Employer clients sometimes ask whether they are liable for employee related incidents occurring outside work.
Such queries reflect the fact that the boundaries of the workplace have blurred considerably in recent years and the line between what is and is not in the course of employment is not always a bright one.
This was reflected in a recent UK High Court decision affecting an employer who had organised a Christmas party at a local golf club. After the party, a number of employees moved to a different venue and continued drinking. At that other venue, after a work related conversation became heated, a senior employee assaulted another. The unfortunate victim hit his head on the marble floor and suffered brain damage. A claim for damages was made against the employer who was alleged to be vicariously liable for the injuries suffered.
The High Court found that as the revellers had moved from the employer organised venue (the golf club) to an un-planned venue (the hotel), the connection between the incident and the employer was severed and the employer could not be held vicariously liable for the assault. The court held that the action of continuing to drink at a separate location was completely voluntary and a personal choice by those who left the original venue and that the incident was “so far removed from employment” that the employer could not be vicariously liable.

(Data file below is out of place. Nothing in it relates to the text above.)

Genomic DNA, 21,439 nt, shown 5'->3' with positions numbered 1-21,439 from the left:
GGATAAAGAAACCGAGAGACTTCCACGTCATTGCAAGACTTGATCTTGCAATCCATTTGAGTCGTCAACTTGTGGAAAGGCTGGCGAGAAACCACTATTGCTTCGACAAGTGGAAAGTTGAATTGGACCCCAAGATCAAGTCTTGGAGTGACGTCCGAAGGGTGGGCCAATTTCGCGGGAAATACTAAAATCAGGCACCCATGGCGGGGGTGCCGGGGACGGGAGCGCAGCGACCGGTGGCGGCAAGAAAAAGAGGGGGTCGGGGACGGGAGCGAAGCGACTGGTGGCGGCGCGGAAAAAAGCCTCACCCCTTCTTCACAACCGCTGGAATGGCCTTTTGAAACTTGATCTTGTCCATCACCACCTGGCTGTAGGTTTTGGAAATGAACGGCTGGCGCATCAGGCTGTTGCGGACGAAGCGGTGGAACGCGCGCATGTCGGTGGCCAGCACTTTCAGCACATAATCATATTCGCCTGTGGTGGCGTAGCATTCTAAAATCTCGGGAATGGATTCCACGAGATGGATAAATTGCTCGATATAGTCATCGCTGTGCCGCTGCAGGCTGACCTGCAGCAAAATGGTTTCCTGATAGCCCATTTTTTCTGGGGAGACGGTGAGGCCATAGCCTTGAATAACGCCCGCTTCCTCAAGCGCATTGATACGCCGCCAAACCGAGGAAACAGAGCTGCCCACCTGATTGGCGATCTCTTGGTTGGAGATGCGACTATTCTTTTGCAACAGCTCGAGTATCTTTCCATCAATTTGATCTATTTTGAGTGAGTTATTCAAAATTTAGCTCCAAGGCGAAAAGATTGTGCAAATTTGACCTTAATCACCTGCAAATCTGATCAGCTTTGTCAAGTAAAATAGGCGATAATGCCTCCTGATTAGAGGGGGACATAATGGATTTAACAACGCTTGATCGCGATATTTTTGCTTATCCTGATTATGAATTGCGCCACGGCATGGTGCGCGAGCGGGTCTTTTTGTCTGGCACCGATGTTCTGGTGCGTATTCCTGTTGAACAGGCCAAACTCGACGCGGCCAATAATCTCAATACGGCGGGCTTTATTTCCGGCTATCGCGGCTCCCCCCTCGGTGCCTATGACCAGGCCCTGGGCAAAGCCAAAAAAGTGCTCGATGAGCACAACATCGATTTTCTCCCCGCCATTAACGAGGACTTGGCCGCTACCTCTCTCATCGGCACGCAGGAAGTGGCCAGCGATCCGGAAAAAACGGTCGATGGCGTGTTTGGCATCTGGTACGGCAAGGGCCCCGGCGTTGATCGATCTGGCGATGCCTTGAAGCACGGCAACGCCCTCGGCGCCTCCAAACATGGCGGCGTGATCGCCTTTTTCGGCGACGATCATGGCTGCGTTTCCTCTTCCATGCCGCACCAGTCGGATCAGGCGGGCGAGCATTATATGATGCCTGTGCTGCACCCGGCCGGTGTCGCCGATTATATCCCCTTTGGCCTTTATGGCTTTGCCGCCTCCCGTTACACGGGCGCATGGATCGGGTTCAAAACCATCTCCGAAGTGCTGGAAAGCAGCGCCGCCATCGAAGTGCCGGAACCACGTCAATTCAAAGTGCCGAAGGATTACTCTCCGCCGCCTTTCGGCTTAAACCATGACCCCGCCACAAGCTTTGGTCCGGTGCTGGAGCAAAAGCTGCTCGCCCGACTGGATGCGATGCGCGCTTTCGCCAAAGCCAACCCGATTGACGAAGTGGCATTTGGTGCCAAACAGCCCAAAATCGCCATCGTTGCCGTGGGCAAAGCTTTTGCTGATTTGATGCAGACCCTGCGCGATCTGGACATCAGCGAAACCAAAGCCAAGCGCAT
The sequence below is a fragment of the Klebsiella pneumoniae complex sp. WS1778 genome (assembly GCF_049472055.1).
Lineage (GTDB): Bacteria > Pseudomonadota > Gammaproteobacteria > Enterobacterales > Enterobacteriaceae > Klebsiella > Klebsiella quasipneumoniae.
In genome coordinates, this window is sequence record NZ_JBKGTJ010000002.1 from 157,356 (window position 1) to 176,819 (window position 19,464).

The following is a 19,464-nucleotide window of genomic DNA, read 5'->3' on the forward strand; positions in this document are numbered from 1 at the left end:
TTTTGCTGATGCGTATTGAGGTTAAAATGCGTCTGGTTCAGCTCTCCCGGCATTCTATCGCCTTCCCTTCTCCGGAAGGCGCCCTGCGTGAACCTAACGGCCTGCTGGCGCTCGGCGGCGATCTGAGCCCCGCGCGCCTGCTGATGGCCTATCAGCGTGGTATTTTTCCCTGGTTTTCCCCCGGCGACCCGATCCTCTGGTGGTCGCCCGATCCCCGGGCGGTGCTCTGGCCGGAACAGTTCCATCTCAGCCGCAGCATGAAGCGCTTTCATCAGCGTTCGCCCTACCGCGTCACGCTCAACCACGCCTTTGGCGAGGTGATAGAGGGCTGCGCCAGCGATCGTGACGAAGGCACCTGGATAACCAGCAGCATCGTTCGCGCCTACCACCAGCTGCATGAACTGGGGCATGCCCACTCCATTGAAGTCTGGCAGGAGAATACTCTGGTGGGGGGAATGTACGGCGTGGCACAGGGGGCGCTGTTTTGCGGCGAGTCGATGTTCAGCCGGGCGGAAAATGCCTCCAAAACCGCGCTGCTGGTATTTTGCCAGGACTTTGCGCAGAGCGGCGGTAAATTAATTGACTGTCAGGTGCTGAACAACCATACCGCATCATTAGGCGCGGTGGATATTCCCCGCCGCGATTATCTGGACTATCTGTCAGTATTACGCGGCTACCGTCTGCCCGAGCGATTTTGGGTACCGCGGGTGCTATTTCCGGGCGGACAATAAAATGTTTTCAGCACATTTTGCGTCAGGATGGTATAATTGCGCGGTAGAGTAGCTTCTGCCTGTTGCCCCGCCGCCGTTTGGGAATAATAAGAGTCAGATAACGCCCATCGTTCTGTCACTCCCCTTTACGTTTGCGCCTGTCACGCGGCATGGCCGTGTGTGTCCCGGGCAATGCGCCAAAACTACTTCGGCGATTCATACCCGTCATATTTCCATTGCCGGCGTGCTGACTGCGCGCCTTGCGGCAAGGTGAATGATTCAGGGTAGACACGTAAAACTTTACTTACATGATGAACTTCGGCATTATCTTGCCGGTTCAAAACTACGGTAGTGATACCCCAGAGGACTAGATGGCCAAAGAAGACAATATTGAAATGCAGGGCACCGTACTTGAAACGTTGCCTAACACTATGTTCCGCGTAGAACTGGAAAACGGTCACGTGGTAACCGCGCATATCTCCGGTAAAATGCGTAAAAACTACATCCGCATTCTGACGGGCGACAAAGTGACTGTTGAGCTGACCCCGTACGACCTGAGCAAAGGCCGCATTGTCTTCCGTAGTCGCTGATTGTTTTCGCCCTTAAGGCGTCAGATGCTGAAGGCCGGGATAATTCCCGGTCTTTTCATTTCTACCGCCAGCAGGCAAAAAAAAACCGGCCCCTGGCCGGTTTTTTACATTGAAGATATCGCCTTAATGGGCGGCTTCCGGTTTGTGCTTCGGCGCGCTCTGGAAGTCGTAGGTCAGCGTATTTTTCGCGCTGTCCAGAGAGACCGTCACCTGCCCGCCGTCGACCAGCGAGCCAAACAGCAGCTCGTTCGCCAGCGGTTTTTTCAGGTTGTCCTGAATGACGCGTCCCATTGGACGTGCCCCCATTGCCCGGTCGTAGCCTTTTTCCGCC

Employers should be mindful of their potential liability for incidents at staff social events. Certain steps can be taken by employers to limit the risk of liability, including notifying employees prior to any social events that a certain standard of conduct is expected of them.
A copy of the UK decision can be found here.